Women are much more likely to be persuaded to either eat healthily or undertake dangerous dieting by other women, not men, according to new ANU research.
The research by PhD student Tegan Cruwys, released during National Psychology Week, found that both healthy, and unhealthy, messages delivered by men had little effect. Additionally, she found that when a healthy eating message is delivered by someone women identify with, it was likely to change their behavior. The findings highlight the importance of carefully targeted health messages.
To conduct the research, Ms. Cruwys, a PhD student in the ANU Department of Psychology, showed female participants four health promotion videos in an online experiment, with either a pro-health or pro-dangerous dieting message, delivered by either a male or a female.
We found that the women who watched the videos with the woman speaking were far more persuaded by the message, said Cruwys. That is, women planned to engage in healthier behaviors after seeing a pro-health message from a woman, and less healthy behaviours after seeing a pro-dangerous dieting message from a woman.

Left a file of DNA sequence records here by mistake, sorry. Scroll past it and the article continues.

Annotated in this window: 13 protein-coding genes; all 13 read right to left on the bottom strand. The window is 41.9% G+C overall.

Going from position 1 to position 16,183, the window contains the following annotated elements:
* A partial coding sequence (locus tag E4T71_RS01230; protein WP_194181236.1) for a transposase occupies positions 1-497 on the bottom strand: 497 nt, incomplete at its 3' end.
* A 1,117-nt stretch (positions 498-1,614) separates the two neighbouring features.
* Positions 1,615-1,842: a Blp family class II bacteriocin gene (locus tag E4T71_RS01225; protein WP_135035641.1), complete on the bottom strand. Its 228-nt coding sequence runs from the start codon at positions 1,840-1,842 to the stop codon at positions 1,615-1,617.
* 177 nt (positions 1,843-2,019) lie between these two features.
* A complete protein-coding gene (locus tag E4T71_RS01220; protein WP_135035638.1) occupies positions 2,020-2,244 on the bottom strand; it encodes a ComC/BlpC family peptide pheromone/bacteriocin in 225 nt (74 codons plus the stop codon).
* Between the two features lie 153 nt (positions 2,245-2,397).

She added that the videos which were delivered by a male presenter had little effect on the female participants in the study.
The videos with the male speaker had little impact. The effect was particularly pronounced for the measure of interest in healthy eating 40 per cent of women who saw the pro-health message from a woman clicked a link to find out more information about healthy eating, while only eight per cent of women who heard the same message from a man did.
A persons identity is more than just their personality and preferences. Its also important to consider group membership in predicting behavior. We found that the more a woman saw her gender as a central part of her identity, the less her personal attitudes mattered. So even if she thought being thin was desirable, a woman who saw herself as a woman was more influenced by the females message than her individual beliefs, she said.
This research shows that social influence can be a powerful predictor of behavior, and that even something as simple as a seven-minute health promotion video can lead to big differences in peoples behaviors.